THE STEADY STAPLES OF A WELL-BALANCED PORTFOLIO
Default risk—The possibility that a corporation or other bond issuer will fail to make payment on its debt.
Interest rate risk—The risk that interest rates will rise, which will lower the market value of earlier issued bonds.
Original issue discount—When bonds are issued at a price that is less than their face value.
Usually, the longer the duration of the bond, the higher the interest rate, because you are loaning your money for a longer period of time. It’s important to compare the interest rate with the amount of money you will be investing to make sure that they are commensurate amounts. Also, consider who is issuing the bond before purchasing one. The tax status of the interest income you receive depends on who the issuer is, as does the risk associated with the bond.
Then look at how the bond is rated. Two of the institutions that rate bonds are Moody’s and Standard & Poor’s. They rate the ability of the issuer to pay back the debt plus the interest payments. These compa- nies have financial analysts that study the issuer’s creditworthiness at the time the bonds are issued, as well as periodic reviews throughout the duration of the issue. The ratings indicate the bond’s investment quality. The first four ratings for both Moody’s and Standard & Poor’s represent investment-grade bonds, those that are highly unlikely to go into default. Junk bonds are corporate bonds that are characteristically poor in quality, but pay higher-than-average interest.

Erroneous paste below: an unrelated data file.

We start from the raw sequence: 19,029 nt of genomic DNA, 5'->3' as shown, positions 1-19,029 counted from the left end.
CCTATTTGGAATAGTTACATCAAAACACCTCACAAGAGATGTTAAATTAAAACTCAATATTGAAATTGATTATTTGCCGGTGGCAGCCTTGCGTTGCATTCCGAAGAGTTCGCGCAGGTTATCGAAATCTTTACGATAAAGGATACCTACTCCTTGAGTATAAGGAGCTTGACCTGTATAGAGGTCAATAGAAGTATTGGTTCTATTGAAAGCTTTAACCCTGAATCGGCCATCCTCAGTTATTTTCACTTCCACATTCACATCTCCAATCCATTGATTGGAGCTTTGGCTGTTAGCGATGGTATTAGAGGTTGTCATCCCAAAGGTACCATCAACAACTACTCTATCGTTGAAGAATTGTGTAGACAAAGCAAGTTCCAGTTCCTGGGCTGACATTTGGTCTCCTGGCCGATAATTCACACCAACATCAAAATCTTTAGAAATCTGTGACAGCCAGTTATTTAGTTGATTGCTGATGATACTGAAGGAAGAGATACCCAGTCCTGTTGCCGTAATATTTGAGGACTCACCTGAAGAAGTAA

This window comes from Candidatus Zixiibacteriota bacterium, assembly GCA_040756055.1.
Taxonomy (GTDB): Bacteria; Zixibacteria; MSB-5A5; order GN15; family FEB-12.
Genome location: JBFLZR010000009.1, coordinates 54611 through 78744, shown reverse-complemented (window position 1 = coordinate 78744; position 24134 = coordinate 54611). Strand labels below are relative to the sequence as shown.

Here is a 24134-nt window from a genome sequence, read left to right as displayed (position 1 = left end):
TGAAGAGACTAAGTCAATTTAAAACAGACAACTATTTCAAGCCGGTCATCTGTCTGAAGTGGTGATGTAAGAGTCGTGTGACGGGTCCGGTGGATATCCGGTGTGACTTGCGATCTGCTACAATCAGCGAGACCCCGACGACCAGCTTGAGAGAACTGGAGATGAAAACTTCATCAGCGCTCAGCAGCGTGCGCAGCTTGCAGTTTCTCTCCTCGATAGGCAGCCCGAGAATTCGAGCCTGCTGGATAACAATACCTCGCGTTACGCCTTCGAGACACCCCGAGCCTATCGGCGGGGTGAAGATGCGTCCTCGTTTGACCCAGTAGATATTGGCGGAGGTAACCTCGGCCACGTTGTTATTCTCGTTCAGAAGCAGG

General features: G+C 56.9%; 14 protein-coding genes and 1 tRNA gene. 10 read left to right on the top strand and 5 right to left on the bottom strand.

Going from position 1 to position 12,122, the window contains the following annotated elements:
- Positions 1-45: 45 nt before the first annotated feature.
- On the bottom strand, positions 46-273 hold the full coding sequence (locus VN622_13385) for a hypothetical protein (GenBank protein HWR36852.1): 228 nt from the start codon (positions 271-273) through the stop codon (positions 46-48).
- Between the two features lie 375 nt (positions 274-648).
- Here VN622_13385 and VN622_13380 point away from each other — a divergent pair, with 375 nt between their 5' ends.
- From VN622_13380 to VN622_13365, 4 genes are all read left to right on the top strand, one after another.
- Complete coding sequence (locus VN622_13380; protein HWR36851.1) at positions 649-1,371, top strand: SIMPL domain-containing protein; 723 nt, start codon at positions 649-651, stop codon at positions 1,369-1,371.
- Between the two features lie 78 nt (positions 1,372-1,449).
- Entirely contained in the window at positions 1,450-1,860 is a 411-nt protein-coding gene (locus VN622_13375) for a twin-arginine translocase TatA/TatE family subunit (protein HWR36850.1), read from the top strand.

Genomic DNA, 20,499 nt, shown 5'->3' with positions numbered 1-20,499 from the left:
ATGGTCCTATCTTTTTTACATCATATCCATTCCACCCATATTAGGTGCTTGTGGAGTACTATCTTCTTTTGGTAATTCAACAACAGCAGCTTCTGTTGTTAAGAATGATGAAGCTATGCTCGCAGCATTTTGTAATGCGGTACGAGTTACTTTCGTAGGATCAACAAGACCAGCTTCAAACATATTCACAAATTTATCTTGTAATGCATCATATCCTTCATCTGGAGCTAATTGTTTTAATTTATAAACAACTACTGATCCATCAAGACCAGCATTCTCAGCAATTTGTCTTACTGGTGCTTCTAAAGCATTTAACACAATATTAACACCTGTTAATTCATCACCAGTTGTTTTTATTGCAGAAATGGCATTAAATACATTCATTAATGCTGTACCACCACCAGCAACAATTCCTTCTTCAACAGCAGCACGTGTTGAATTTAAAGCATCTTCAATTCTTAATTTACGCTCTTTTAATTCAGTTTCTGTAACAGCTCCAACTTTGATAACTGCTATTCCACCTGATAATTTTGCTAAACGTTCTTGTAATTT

Bonds are not foolproof, though. They carry with them interest rate risk: the chance that interest rates will rise after the bond issue, and thus, the price of the bond will fall. On the other hand, if interest rates drop, the prices of bonds will rise. The closer the bond is to maturity, the smaller the price fluctuation because (assuming no default) you will receive the full face value at maturity. Conversely, the longer until maturity, the more price fluctuations may occur, and the greater the risk of default.